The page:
From Diversity to Segregation, Award-Winning “Can We All Get Along?” Looks for Answers

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Exploring the mystery of how a historically diverse high school became segregated, the award-winning film “Can We All Get Along? The Segregation of John Muir High School” will have a special screening at Laemmle Playhouse 7 on November 20th at 7:00 p.m.

The title, “Can we all get along?” was inspired by the humble plea burned into our social conscience by Rodney King, whose violent beating by Los Angeles Police Officers sparked the 1992 Los Angeles riots. King was an alumnus of John Muir High School.

The filmmaker is also an alumnus, who, upon seeing at his 30-year reunion how segregated the school had become, was forced to ask himself if he would send his own son to his alma mater.

“I was one of those kids who grew up and experienced my education through the prism of the desegregation that resulted from the 1970 Spangler v PUSD decision,” says filmmaker Pablo Miralles, founder of Arroyo Seco Films. “It was the norm for me and I wondered why integration is no longer a priority in public schools.”

John Muir High School opened in 1926 near the redlined neighborhoods in West Pasadena becoming in effect the “integrated high school” in the PUSD. The school famously produced baseball great Jackie Robinson, Hugo Award-winning author Octavia Butler, nine-time academy award winner Dennis Muren, Fortune 500 CEO Ko Nishumura, and dozens of other luminaries in politics, professional sports, opera, music, art, and the military.

The film takes viewers on a fascinating journey from the days when the school was naturally diverse, exploring the racial politics of the Pasadena area that drove increased segregation, the diversity Pasadena schools experienced post-Spangler, and how that success began to unravel after the passage of Proposition 13 in California.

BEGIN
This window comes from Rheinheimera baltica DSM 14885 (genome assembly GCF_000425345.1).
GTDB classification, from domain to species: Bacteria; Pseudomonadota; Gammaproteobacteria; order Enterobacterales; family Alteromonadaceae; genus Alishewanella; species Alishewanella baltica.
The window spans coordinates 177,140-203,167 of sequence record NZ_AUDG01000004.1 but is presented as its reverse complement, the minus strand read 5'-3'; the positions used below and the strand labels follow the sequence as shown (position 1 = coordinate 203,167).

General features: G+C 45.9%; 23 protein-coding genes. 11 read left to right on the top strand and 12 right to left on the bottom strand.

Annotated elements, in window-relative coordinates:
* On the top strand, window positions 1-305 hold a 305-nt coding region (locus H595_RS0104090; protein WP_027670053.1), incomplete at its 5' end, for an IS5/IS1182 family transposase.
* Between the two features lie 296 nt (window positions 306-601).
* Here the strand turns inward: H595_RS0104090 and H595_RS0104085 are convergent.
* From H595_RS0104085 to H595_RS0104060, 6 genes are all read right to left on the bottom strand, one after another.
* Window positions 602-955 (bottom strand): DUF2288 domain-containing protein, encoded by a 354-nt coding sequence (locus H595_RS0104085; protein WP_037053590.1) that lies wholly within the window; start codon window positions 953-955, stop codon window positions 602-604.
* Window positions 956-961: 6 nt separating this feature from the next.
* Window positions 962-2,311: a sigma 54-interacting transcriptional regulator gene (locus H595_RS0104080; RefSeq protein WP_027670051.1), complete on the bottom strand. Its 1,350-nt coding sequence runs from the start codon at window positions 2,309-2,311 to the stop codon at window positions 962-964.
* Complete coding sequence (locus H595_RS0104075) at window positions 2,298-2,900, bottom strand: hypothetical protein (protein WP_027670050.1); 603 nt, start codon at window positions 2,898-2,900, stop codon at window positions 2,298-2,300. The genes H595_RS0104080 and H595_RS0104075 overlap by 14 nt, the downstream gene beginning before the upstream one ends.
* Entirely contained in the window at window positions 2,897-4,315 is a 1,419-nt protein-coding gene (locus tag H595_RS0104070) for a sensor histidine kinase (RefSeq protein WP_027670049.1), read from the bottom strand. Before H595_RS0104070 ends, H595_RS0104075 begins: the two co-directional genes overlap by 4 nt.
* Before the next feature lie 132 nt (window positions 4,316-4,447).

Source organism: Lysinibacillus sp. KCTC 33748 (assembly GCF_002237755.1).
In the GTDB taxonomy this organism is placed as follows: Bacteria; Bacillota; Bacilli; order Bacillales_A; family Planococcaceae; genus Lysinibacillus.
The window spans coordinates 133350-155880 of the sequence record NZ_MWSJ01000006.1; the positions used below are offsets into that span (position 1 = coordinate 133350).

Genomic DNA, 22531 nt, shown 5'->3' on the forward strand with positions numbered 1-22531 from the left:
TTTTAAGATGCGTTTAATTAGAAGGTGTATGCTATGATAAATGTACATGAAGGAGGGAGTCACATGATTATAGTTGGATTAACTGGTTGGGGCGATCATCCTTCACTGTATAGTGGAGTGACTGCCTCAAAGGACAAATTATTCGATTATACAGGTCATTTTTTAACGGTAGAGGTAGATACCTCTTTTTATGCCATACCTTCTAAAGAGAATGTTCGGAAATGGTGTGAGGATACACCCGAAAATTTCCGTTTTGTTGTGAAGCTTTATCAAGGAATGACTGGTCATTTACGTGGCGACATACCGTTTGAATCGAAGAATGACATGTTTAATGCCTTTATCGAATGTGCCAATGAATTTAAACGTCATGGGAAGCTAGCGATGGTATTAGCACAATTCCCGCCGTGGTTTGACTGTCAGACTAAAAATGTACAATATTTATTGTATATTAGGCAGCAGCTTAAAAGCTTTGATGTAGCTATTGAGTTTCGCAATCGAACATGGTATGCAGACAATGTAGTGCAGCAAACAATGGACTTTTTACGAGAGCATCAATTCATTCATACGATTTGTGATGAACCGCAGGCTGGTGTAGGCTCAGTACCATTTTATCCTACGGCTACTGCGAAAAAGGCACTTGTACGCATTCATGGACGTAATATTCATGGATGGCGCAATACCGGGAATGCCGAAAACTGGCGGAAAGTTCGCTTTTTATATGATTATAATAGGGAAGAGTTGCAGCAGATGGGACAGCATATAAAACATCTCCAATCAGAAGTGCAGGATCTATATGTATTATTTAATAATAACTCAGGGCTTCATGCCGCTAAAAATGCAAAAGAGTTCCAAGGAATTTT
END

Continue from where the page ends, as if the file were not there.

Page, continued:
Nominated for “Best Short Documentary” at the 2019 Burbank International Film Festival, “Can We All Get Along? The Segregation of John Muir High School” has also been honored with:

Silver Award – Telly Awards
Award of Excellence – Impact Docs
Award of Excellence – Accolade Global Film Competition
Award of Excellence – Best Shorts Competition
Award of Excellence – The IndieFEST Awards
Award of Merit – Depth of Field Film Festival
Official Selection – Toronto Lift-Off Film Festival

Tickets to explore the integrated past and segregated present of this historically diverse high school can be purchased at:

About Arroyo Seco Films

Arroyo Seco Films was established by Pablo Miralles in 2008 to create film, TV and digital media productions that are both challenging and entertaining. The company’s first feature documentary, “Gringos at the Gate – Soccer and the US Mexico Divide” was shown on the ESPN Networks and won the Golden Remington Award at WorldFest in 2013.





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